Jewellery quarter office extension falls short on affordable workspace

A proposal for additional floorspace at an office building in Hatton Garden in central London was refused for harm to the living conditions of adjoining occupiers and failure to provide sufficient affordable jewellery workspace as per adopted local plan policy.

On the first issue, the inspector noted the appeal building was the main component of views from the facing windows of flats on floors four and five of an adjoining residential block. The inspector considered the appeal building’s mass at close proximity was an imposing feature which already restricted outlook from the windows at the adjoining residence. They felt the proposed additional fifth floor at the appeal site would be conspicuous in views from these windows where it would run the depth of the roof and would largely obscure the last remaining open aspect above the existing building. Together with the proximity of the extension which would be only around 11.3 metres from the facing elevation of the residence, this would cause the development to appear dominant, oppressive and overbearing to occupiers of the adjoining flats. The inspector considered the impact would be particularly acute given that many of the flats were single aspect with no opportunity for alternative outlook and concluded on this issue that the proposal would detract significantly from the living conditions of these occupiers.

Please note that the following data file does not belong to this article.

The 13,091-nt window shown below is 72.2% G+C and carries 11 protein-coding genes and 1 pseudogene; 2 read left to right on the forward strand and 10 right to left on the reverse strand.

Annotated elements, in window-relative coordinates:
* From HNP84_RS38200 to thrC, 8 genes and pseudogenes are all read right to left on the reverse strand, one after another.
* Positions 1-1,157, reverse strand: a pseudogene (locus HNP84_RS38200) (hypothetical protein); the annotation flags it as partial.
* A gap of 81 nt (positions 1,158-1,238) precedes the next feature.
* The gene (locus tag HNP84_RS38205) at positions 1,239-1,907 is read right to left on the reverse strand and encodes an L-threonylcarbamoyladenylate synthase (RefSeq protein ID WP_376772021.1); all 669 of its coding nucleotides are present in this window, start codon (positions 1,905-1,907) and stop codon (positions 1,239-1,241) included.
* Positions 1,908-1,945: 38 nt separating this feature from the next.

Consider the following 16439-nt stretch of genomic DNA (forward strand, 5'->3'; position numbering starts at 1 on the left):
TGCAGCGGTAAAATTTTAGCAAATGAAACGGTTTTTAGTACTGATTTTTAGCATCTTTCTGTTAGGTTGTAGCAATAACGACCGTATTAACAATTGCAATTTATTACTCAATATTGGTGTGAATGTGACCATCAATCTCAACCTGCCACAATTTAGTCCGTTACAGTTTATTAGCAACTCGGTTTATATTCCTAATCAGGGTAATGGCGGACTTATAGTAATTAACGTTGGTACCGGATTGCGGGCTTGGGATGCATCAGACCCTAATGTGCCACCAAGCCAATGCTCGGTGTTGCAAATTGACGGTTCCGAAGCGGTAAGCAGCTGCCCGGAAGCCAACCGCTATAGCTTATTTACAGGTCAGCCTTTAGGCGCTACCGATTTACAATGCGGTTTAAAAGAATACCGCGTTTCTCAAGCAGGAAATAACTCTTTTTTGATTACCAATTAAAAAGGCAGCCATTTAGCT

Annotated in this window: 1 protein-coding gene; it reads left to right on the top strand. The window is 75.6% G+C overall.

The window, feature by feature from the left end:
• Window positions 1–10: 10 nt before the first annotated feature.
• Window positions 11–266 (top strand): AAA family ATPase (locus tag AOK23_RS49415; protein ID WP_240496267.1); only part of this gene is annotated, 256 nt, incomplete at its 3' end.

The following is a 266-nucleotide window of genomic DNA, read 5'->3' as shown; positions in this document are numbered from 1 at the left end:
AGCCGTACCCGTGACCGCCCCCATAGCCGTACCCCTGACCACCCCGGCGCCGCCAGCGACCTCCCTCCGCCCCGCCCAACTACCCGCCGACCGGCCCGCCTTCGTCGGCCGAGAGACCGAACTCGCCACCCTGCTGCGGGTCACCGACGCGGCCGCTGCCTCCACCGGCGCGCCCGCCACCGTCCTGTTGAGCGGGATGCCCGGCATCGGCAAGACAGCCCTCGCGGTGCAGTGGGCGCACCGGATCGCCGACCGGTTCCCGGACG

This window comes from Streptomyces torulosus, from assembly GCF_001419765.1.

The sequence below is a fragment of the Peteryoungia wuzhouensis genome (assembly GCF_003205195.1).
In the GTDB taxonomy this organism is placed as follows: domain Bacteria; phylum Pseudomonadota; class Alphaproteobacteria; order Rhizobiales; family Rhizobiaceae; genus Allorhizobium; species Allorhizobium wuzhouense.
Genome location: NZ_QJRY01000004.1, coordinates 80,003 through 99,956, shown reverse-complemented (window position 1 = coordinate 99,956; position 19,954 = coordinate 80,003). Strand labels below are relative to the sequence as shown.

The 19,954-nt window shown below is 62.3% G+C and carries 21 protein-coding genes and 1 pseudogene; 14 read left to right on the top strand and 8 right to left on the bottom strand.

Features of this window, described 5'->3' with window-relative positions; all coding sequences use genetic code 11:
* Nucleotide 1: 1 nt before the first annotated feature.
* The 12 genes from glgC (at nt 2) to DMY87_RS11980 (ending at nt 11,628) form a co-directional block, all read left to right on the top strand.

The appeal site was located within the nationally important Hatton Garden jewellery quarter where specific policies required all new proposals above 200sqm to provide 50 per cent of the floorspace as affordable floorspace for the jewellery sector. The appellant was only offering around 80 sqm of such space out of a total additional floorspace of 400 sqm, arguing that 90 sqm of jewellery workspace already at the site, agreed under an earlier permission, remained vacant despite continued marketing since November 2017. But the inspector did not accept this argument because the information submitted with the proposal failed to provide adequate details of marketing methods used, how the space had been listed and terms engaged, or information on comparable properties to demonstrate that the price asked for fairly reflected the location and circumstances of the space. The inspector concluded on this issue that a lack of demand for jewellery workspace at the site had not been robustly demonstrated and concluded the proposal failed to make adequate provision for such space in conflict with adopted local plan policy.

Inspector: J Bowyer; Written representations


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